Saturday 22nd October 2016                 Change text size:

French activists break into nuclear plant and demand its closure

Photo: dierk schaefer via Flickr

Greenpeace activists have broken into a nuclear power plant in south-east France and demanded its closure.

The Tricastin site, which is owned and run by French company EDF, is being targeted due to the danger it poses, according to the protestors. They broke in on early Sunday morning and called for it to be shut down.

The activists also unfurled a banner bearing the words, “Tricastin, nuclear accident – president of the catastrophe?” above a picture of French president François Hollande.

Yannick Rousselet, a spokesperson for Greenpeace France said, “With this action, Greenpeace is asking François Hollande to close the Tricastin plant, which is among the five most dangerous in France.”

There have been a number of incidents at the site over recent years, including the accidental spill of almost 18,000 litres of Uranium solution. The Commission for Independent Research and Information on Radioactivity (CRIIRAD) reported levels of radioactivity in the vicinity as being 5% higher than allowed.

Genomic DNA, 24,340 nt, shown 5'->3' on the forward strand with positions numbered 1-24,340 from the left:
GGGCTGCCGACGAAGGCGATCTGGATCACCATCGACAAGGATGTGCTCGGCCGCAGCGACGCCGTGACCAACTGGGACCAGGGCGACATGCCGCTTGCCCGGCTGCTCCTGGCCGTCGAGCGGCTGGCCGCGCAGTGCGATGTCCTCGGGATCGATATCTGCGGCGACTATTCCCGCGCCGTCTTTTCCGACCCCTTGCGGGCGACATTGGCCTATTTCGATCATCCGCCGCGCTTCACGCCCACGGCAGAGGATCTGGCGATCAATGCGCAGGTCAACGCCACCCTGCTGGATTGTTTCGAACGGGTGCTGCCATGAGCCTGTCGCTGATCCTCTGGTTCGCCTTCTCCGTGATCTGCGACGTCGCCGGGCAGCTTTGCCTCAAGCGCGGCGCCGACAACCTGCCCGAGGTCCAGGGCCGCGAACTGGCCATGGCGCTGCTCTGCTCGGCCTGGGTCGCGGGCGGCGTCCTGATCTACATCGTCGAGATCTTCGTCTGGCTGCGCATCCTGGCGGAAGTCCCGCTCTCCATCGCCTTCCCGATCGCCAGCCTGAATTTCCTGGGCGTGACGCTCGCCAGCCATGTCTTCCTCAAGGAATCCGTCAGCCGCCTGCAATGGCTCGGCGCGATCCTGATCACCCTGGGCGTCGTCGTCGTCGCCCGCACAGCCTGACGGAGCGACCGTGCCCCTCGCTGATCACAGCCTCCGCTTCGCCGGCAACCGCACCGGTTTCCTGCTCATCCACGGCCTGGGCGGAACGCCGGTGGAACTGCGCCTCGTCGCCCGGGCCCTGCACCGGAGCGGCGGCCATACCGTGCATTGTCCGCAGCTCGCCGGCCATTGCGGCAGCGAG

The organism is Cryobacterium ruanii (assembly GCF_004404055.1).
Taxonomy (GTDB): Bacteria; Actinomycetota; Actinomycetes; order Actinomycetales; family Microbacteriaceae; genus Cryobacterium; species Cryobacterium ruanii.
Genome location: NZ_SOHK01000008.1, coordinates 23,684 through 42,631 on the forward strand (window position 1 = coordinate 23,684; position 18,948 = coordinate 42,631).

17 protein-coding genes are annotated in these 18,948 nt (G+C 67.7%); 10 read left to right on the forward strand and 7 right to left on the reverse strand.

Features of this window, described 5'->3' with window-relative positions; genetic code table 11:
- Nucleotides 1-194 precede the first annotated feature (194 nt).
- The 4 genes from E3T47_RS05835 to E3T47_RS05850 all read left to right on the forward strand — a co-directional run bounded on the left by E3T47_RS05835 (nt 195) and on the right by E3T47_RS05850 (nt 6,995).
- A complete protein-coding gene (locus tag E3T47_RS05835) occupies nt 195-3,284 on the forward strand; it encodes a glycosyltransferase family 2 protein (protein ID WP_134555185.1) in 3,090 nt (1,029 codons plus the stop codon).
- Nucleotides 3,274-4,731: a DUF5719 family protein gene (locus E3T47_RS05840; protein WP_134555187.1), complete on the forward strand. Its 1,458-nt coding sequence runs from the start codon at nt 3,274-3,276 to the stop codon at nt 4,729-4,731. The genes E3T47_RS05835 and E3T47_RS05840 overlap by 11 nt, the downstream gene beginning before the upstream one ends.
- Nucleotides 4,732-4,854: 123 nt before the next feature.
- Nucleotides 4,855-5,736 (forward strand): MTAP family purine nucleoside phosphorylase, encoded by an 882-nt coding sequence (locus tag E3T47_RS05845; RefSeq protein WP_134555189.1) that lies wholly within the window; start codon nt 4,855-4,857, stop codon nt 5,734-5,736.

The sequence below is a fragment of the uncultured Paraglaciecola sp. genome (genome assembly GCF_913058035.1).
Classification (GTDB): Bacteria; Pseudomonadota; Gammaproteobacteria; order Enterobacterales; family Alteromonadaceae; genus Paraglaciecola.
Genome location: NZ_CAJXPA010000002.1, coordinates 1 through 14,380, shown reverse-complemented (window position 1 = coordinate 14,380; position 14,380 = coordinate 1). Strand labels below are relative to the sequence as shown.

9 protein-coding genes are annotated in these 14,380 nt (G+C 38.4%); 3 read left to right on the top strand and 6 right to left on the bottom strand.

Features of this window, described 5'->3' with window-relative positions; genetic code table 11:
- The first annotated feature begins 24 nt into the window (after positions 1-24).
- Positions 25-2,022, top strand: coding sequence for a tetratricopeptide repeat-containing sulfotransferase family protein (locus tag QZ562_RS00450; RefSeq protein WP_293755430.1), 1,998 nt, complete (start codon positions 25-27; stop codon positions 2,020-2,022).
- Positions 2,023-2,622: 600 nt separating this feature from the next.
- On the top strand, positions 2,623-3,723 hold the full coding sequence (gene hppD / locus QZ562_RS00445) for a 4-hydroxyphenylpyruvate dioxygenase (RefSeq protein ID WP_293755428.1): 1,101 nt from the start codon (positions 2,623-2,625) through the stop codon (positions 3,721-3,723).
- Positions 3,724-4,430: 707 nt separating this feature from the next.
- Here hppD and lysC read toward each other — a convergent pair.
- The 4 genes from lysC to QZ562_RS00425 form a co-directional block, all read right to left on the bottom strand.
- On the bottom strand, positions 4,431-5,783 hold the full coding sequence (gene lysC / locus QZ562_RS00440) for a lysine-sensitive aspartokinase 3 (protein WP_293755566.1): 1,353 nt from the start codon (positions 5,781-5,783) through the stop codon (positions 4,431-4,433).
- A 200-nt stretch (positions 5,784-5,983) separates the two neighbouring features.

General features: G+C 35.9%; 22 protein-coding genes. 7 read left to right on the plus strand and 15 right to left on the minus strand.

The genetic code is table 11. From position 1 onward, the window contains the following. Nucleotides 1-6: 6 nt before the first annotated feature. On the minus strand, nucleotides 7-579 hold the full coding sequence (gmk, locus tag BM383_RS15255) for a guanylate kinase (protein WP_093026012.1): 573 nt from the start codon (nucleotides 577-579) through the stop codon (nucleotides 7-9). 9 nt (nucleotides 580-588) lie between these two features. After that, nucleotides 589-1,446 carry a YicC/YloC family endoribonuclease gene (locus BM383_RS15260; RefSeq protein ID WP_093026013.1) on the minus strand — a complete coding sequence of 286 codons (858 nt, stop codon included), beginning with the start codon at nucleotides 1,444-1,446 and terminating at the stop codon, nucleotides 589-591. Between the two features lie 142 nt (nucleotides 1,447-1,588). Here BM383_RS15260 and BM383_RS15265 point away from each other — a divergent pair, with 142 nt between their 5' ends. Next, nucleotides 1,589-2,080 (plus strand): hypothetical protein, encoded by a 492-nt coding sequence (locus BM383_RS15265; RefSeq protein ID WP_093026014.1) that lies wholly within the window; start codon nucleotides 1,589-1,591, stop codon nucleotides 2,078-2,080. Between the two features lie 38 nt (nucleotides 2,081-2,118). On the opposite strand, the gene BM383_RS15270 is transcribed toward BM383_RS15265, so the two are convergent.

A protest was also recently held in China where activists managed to convince authorities to scrap plans to build a $6 billion uranium processing plant. Local residents were similarly concerned over safety.

In Europe, there has been widespread debate regarding nuclear energy as a power source since the Fukushima disaster in Japan back in 2011, which claimed the lives of almost 16,000 people and devastated many more.

In the immediate aftermath of Fukushima, Germany took the extraordinary steps of decommission its entire nuclear fleet – replacing it with renewables and high-polluting coal. German ministers last week hailed the country’s subsidy scheme for solar power as a great success.

In the UK, Greenpeace activists successfully scaled the tallest building in western Europe last week, the Shard, in a protest against oil giant Shell’s drilling activities in the Arctic.

Further reading:

Germany’s solar subsidy reforms a great success says energy minister

Greenpeace climbers conquer shard in an effort to save the Arctic

Fukushima: one year on

Getting beneath nuclear power

Is the threat of proliferation enough to reject nuclear power?

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